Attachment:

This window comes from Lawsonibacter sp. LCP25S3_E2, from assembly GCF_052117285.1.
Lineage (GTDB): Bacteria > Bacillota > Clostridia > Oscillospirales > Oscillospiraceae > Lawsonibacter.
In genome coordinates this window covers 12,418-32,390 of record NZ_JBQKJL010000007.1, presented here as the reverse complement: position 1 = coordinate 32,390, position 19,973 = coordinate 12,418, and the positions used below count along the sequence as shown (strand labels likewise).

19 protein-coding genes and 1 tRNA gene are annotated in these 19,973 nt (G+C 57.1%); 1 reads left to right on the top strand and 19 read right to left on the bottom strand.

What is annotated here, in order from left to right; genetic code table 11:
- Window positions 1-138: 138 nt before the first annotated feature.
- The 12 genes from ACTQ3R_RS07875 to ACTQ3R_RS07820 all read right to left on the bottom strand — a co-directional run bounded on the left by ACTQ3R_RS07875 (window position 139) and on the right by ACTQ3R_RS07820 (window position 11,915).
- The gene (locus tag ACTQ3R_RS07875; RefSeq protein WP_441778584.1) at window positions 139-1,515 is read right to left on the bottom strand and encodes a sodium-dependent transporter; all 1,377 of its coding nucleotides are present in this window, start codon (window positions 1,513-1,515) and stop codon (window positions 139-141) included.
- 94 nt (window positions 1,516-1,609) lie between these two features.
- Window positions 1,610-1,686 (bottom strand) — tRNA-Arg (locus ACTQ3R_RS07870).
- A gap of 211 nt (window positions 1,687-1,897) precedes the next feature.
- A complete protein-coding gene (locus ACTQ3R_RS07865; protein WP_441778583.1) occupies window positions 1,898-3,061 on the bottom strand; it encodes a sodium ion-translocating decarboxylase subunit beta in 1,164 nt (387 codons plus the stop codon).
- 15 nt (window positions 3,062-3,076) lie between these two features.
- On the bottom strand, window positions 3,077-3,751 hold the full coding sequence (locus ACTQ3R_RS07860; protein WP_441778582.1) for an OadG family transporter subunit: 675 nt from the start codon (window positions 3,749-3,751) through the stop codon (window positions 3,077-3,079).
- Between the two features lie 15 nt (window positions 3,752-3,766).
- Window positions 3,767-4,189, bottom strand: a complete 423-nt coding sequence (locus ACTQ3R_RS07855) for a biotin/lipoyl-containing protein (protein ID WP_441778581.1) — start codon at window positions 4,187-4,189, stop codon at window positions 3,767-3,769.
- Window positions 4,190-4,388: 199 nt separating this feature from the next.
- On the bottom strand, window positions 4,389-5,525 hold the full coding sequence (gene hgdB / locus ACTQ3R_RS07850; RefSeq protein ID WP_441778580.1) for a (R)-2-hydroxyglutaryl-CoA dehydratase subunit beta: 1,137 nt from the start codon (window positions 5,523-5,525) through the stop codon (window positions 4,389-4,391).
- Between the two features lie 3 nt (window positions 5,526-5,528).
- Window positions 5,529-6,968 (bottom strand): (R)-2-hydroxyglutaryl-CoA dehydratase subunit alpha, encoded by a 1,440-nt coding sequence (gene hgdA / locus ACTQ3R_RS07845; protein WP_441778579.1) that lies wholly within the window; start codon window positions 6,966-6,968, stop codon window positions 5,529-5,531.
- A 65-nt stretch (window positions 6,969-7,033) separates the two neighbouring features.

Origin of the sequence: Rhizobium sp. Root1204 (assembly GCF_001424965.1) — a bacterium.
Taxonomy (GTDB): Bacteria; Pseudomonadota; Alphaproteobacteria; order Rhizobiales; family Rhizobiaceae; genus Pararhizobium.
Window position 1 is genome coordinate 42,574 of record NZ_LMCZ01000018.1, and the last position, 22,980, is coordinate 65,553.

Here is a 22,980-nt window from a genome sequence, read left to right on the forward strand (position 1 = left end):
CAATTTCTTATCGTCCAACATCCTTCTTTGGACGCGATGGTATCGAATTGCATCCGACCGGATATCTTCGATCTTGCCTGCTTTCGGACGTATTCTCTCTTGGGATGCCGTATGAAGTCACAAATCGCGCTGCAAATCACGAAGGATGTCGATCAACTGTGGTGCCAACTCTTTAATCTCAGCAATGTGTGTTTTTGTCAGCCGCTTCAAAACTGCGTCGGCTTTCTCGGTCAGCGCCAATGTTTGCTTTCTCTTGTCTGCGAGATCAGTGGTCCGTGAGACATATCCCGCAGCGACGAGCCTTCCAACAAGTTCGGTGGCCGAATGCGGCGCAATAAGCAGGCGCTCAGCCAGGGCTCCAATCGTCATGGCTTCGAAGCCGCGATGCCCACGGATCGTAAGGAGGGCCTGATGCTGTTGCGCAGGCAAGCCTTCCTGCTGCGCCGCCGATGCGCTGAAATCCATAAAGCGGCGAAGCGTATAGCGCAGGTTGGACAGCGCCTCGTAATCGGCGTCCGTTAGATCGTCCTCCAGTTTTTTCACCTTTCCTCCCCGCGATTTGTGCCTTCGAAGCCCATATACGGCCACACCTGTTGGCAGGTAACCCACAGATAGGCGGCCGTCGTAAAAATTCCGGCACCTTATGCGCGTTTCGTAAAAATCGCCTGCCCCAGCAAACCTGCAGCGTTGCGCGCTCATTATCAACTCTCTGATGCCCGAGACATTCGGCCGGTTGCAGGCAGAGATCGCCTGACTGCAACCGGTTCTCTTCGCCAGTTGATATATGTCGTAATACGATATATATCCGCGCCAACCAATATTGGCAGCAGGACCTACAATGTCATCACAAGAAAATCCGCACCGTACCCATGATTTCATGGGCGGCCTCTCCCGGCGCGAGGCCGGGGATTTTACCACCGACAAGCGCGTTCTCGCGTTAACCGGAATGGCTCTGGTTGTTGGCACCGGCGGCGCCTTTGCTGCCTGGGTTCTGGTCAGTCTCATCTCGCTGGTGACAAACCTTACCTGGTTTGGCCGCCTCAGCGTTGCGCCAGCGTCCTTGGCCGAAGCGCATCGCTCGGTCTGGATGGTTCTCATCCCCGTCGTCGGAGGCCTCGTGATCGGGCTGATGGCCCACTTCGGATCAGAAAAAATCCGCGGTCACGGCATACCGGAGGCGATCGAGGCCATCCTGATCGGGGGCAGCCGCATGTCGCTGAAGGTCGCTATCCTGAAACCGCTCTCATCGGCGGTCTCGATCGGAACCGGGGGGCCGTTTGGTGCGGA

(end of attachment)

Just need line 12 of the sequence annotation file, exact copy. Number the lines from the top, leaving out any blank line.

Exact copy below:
- A complete protein-coding gene (locus ACTQ3R_RS07865; protein WP_441778583.1) occupies window positions 1,898-3,061 on the bottom strand; it encodes a sodium ion-translocating decarboxylase subunit beta in 1,164 nt (387 codons plus the stop codon).